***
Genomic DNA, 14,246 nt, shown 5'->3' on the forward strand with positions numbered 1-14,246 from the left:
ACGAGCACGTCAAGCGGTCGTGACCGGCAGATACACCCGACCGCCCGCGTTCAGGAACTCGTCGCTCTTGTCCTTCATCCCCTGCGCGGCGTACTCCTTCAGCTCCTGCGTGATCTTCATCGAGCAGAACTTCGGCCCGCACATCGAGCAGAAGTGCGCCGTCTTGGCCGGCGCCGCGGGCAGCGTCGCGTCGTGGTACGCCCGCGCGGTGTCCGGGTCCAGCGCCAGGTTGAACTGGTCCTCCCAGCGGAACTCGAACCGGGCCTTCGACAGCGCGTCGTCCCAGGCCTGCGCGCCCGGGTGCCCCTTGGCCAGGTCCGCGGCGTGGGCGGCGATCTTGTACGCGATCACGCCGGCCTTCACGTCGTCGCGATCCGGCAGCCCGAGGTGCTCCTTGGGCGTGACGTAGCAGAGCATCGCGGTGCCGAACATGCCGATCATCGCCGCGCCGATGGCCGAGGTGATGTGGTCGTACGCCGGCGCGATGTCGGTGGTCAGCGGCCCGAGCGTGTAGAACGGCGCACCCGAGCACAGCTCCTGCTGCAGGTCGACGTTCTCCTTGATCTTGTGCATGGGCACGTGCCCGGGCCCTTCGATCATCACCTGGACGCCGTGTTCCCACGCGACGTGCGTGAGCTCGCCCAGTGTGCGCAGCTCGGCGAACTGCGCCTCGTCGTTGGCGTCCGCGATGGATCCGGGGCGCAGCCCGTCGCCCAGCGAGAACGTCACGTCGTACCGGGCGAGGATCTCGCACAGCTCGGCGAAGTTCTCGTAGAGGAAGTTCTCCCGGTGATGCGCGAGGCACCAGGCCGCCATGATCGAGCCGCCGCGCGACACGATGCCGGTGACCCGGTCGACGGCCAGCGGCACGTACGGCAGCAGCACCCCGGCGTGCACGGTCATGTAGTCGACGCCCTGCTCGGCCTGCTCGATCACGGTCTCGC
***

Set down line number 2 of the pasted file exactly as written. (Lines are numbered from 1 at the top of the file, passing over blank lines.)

ACGAGCACGTCAAGCGGTCGTGACCGGCAGATACACCCGACCGCCCGCGTTCAGGAACTCGTCGCTCTTGTCCTTCATCCCCTGCGCGGCGTACTCCTTCAGCTCCTGCGTGATCTTCATCGAGCAGAACTTCGGCCCGCACATCGAGCAGAAGTGCGCCGTCTTGGCCGGCGCCGCGGGCAGCGTCGCGTCGTGGTACGCCCGCGCGGTGTCCGGGTCCAGCGCCAGGTTGAACTGGTCCTCCCAGCGGAACTCGAACCGGGCCTTCGACAGCGCGTCGTCCCAGGCCTGCGCGCCCGGGTGCCCCTTGGCCAGGTCCGCGGCGTGGGCGGCGATCTTGTACGCGATCACGCCGGCCTTCACGTCGTCGCGATCCGGCAGCCCGAGGTGCTCCTTGGGCGTGACGTAGCAGAGCATCGCGGTGCCGAACATGCCGATCATCGCCGCGCCGATGGCCGAGGTGATGTGGTCGTACGCCGGCGCGATGTCGGTGGTCAGCGGCCCGAGCGTGTAGAACGGCGCACCCGAGCACAGCTCCTGCTGCAGGTCGACGTTCTCCTTGATCTTGTGCATGGGCACGTGCCCGGGCCCTTCGATCATCACCTGGACGCCGTGTTCCCACGCGACGTGCGTGAGCTCGCCCAGTGTGCGCAGCTCGGCGAACTGCGCCTCGTCGTTGGCGTCCGCGATGGATCCGGGGCGCAGCCCGTCGCCCAGCGAGAACGTCACGTCGTACCGGGCGAGGATCTCGCACAGCTCGGCGAAGTTCTCGTAGAGGAAGTTCTCCCGGTGATGCGCGAGGCACCAGGCCGCCATGATCGAGCCGCCGCGCGACACGATGCCGGTGACCCGGTCGACGGCCAGCGGCACGTACGGCAGCAGCACCCCGGCGTGCACGGTCATGTAGTCGACGCCCTGCTCGGCCTGCTCGATCACGGTCTCGC